Join me in San Diego to photograph the spectacular breeding plumage Brown Pelicans with their fire-engine red and olive green bill pouches; Brandt’s (nesting) and Double-crested Cormorants; breeding plumage Wood and Ring-necked Ducks; other duck species possible including Lesser Scaup, Redhead, Northern Shoveler and Surf Scoter; a variety of gulls including Western, California, and the gorgeous Heermann’s, all in full breeding plumage; shorebirds including Marbled Godwit, Willet, Sanderling and Black-bellied Plover; many others are possible including Least, Western, and Spotted Sandpiper, Whimbrel, Black and Ruddy Turnstone, Semipalmated Plover, and Surfbird; Harbor Seals and California Sea Lions (both depending on the current regulations and restrictions). And as you can see by studying the IPT cards, there are some nice bird-scape and landscape opportunities as well. Not to mention a ton of excellent flight photography opportunities and instruction.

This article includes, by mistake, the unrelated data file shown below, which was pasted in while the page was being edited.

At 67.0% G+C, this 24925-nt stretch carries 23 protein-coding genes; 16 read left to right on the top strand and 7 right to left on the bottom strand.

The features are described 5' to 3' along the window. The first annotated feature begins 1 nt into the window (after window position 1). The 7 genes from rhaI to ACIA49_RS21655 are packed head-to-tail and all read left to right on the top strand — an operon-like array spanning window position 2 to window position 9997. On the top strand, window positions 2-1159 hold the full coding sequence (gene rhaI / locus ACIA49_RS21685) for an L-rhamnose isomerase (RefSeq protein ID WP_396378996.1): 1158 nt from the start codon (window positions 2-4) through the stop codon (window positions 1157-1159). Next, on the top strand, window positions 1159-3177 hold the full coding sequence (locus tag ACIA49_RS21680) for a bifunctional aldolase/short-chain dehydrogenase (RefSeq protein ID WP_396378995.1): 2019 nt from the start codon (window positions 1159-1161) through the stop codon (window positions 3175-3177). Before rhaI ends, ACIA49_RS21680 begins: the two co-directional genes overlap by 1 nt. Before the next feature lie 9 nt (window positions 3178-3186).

I discovered some really neat spots on my 2022/23 visit. As a result, the first and second IPTs may include an afternoon or two of landscape photography.

Please note: where permitted and on occasion, ducks and gulls may be attracted (or re-located) with offerings of grains or healthy bread.

San Diego offers a wealth of very attractive natural history subjects, including and especially the Pacific race of California Brown Pelican. With annual visits spanning more than four decades, I have lots of photographic experience there … Click on the composite to enjoy a larger version.

Learning Exposure, Whether You Like It Or Not

Whether you like it or not, we will be beating the subject of exposure like a dead horse. In every new situation, you will hear my thoughts on exposure along with my thoughts on both Nikon and Canon histograms and SONY Zebras. Whether you like it or not, you will learn to work in manual mode so that you can get the right exposure every time (as long as a bird gives you ten seconds with the light constant). Or two seconds with SONY zebras … And you will learn what to do when the light is changing constantly. What you learn about exposure will be one of the great takeaways on every IPT.

Though the pelicans will be the stars of the show on this IPT, there will be many other handsome and captivating subjects in wonderful settings. Click on the composite to enjoy a larger version.

It Ain’t Just Pelicans